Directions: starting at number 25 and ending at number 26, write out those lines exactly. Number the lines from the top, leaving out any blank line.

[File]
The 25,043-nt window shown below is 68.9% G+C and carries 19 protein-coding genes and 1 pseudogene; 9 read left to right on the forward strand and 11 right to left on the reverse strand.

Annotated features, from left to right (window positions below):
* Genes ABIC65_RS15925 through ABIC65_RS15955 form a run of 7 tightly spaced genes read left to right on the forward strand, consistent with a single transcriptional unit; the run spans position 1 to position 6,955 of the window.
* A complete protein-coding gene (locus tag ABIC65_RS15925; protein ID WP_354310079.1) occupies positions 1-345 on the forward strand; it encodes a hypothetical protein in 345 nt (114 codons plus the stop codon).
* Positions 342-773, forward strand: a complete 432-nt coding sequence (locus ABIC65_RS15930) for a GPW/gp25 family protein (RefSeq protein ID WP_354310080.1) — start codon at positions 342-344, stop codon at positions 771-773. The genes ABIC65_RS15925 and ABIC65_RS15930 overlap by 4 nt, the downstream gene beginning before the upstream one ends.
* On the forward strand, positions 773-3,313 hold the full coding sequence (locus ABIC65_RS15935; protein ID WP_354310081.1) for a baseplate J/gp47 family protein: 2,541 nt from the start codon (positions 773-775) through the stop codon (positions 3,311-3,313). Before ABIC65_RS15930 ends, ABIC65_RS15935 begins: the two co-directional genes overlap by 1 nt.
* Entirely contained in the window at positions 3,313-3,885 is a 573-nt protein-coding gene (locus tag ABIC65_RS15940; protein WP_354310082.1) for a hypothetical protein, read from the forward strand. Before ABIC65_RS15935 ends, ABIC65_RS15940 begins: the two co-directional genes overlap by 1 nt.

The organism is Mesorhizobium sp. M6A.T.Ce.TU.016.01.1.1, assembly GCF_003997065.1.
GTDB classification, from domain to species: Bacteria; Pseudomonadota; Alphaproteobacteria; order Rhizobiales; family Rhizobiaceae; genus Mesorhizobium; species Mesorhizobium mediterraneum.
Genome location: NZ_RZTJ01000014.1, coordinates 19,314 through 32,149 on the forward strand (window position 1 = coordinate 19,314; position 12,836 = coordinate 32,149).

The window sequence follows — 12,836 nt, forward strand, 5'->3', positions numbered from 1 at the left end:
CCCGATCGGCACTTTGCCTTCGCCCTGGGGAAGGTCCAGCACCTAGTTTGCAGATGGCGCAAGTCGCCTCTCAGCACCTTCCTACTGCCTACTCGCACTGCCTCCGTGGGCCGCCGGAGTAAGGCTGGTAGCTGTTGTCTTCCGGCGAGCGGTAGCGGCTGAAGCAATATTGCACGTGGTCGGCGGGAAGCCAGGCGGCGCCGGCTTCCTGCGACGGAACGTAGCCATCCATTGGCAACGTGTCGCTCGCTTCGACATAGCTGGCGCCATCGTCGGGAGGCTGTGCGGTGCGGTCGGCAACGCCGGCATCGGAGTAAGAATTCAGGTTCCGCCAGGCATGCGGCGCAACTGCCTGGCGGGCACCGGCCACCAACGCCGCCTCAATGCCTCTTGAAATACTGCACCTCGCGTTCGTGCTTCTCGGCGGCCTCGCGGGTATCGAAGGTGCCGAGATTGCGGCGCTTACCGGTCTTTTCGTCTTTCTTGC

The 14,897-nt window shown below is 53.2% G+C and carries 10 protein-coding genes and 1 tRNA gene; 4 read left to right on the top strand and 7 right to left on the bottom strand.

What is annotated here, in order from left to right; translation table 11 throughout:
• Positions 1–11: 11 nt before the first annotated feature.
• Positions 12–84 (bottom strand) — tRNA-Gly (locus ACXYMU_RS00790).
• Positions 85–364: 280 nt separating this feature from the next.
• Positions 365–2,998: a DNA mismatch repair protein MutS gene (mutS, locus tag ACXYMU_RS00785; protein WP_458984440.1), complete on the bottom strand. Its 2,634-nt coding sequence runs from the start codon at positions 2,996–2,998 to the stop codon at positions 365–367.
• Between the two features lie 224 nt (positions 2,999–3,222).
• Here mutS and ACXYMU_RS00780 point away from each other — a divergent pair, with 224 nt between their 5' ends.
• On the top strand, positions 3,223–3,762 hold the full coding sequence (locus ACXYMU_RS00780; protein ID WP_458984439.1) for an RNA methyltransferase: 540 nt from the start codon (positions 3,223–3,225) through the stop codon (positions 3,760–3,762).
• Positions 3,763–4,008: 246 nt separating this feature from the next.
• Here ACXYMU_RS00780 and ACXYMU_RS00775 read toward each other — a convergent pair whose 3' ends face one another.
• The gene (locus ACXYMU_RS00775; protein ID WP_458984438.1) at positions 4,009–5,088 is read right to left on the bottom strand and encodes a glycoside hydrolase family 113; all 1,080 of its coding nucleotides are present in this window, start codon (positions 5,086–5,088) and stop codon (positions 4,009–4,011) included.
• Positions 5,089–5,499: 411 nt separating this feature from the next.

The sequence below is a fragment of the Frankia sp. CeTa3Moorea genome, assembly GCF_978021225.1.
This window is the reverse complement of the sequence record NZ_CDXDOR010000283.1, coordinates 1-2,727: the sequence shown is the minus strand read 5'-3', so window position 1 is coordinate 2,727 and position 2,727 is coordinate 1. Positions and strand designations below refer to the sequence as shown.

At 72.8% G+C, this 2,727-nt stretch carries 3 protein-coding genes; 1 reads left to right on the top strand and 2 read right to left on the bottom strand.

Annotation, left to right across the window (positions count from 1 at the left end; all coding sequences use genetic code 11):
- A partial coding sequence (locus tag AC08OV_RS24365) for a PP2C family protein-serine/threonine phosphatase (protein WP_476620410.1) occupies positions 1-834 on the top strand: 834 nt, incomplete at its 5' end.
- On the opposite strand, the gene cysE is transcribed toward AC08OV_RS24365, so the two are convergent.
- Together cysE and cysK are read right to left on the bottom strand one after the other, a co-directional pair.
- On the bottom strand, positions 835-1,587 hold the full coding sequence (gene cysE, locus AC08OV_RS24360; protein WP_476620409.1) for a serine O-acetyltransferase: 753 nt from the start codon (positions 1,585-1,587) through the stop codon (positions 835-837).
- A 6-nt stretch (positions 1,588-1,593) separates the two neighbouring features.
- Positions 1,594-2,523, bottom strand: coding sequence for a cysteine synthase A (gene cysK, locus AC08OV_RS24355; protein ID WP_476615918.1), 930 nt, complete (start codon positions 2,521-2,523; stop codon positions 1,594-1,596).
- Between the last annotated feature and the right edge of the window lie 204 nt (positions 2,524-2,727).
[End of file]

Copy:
• Positions 5,089–5,499: 411 nt separating this feature from the next.

The sequence below is a fragment of the Frankia sp. CeTa3Moorea genome, assembly GCF_978021225.1.